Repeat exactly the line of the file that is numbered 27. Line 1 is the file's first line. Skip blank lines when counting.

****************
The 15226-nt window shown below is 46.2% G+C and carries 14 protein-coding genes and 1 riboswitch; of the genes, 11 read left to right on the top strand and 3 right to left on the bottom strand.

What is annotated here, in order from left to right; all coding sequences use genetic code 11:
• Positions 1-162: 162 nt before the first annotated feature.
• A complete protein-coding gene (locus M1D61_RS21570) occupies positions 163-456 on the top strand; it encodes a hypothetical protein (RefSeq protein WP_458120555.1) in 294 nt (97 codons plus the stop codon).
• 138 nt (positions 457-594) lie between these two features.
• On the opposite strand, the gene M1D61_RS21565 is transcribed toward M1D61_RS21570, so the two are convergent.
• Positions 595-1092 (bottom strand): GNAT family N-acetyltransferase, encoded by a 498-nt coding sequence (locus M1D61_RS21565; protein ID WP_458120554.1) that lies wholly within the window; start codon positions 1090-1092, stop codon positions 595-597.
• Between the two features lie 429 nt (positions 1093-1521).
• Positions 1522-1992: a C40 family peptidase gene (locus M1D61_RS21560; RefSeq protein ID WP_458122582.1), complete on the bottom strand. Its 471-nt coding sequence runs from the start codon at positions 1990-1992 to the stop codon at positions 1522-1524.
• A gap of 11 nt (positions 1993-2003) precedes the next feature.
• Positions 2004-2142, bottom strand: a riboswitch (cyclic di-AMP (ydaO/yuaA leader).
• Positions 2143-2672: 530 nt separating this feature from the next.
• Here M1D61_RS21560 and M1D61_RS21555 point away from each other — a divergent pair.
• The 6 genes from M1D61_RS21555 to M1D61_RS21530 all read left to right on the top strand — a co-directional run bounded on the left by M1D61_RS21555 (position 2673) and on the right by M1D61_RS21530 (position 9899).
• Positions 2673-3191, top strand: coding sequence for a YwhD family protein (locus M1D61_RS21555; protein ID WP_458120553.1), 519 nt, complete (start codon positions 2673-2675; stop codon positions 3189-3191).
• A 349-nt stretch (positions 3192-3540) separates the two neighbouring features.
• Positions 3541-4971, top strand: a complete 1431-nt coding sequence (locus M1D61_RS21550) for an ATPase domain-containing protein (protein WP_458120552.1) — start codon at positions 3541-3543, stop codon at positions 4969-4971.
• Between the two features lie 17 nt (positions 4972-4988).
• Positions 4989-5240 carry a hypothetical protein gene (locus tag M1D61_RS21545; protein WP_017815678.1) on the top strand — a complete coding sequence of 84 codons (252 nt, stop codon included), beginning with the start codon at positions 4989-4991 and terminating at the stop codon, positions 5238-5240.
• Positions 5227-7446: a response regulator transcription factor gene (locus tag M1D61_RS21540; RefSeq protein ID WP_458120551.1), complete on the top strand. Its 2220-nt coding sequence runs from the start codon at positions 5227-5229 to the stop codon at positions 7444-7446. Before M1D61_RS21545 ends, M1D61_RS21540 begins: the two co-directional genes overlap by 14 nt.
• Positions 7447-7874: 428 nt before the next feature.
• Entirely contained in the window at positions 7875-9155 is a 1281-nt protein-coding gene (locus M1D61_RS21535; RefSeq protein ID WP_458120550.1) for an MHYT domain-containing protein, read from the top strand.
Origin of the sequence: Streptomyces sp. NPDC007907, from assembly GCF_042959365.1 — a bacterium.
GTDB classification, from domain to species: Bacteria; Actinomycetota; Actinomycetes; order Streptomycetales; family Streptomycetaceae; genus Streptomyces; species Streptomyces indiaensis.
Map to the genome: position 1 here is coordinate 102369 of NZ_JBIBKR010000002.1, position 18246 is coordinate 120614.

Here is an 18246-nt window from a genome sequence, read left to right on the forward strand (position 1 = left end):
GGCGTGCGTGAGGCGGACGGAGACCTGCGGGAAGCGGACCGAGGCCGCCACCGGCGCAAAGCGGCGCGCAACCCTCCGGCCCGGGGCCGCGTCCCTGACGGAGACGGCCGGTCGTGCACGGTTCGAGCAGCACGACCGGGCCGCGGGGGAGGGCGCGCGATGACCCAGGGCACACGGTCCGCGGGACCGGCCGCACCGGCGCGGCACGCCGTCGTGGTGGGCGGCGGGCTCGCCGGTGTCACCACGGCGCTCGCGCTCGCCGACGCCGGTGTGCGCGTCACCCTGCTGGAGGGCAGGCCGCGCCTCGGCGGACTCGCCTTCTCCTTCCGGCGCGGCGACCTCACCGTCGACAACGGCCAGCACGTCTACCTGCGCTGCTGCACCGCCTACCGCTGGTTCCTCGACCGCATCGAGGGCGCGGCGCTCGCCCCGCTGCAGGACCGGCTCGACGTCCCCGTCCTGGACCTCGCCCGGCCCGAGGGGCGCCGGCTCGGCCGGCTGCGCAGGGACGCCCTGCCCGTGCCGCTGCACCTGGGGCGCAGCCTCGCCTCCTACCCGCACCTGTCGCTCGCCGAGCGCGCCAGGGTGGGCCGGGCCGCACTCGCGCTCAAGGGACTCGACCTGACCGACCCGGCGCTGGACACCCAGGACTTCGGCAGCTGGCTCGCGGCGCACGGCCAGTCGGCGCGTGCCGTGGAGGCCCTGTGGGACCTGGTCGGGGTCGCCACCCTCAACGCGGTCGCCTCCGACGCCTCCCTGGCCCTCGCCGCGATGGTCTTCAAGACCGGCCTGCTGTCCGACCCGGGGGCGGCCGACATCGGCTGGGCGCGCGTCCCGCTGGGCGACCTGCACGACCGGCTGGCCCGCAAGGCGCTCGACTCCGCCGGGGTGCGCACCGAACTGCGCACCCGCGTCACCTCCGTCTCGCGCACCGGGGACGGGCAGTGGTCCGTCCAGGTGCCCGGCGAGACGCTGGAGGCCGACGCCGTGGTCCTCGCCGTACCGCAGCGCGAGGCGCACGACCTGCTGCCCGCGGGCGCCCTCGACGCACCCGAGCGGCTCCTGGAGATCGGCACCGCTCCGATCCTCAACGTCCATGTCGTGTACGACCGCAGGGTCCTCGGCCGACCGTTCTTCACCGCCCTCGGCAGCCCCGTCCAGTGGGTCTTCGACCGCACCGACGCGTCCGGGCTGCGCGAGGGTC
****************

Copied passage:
GGCGTGCGTGAGGCGGACGGAGACCTGCGGGAAGCGGACCGAGGCCGCCACCGGCGCAAAGCGGCGCGCAACCCTCCGGCCCGGGGCCGCGTCCCTGACGGAGACGGCCGGTCGTGCACGGTTCGAGCAGCACGACCGGGCCGCGGGGGAGGGCGCGCGATGACCCAGGGCACACGGTCCGCGGGACCGGCCGCACCGGCGCGGCACGCCGTCGTGGTGGGCGGCGGGCTCGCCGGTGTCACCACGGCGCTCGCGCTCGCCGACGCCGGTGTGCGCGTCACCCTGCTGGAGGGCAGGCCGCGCCTCGGCGGACTCGCCTTCTCCTTCCGGCGCGGCGACCTCACCGTCGACAACGGCCAGCACGTCTACCTGCGCTGCTGCACCGCCTACCGCTGGTTCCTCGACCGCATCGAGGGCGCGGCGCTCGCCCCGCTGCAGGACCGGCTCGACGTCCCCGTCCTGGACCTCGCCCGGCCCGAGGGGCGCCGGCTCGGCCGGCTGCGCAGGGACGCCCTGCCCGTGCCGCTGCACCTGGGGCGCAGCCTCGCCTCCTACCCGCACCTGTCGCTCGCCGAGCGCGCCAGGGTGGGCCGGGCCGCACTCGCGCTCAAGGGACTCGACCTGACCGACCCGGCGCTGGACACCCAGGACTTCGGCAGCTGGCTCGCGGCGCACGGCCAGTCGGCGCGTGCCGTGGAGGCCCTGTGGGACCTGGTCGGGGTCGCCACCCTCAACGCGGTCGCCTCCGACGCCTCCCTGGCCCTCGCCGCGATGGTCTTCAAGACCGGCCTGCTGTCCGACCCGGGGGCGGCCGACATCGGCTGGGCGCGCGTCCCGCTGGGCGACCTGCACGACCGGCTGGCCCGCAAGGCGCTCGACTCCGCCGGGGTGCGCACCGAACTGCGCACCCGCGTCACCTCCGTCTCGCGCACCGGGGACGGGCAGTGGTCCGTCCAGGTGCCCGGCGAGACGCTGGAGGCCGACGCCGTGGTCCTCGCCGTACCGCAGCGCGAGGCGCACGACCTGCTGCCCGCGGGCGCCCTCGACGCACCCGAGCGGCTCCTGGAGATCGGCACCGCTCCGATCCTCAACGTCCATGTCGTGTACGACCGCAGGGTCCTCGGCCGACCGTTCTTCACCGCCCTCGGCAGCCCCGTCCAGTGGGTCTTCGACCGCACCGACGCGTCCGGGCTGCGCGAGGGTC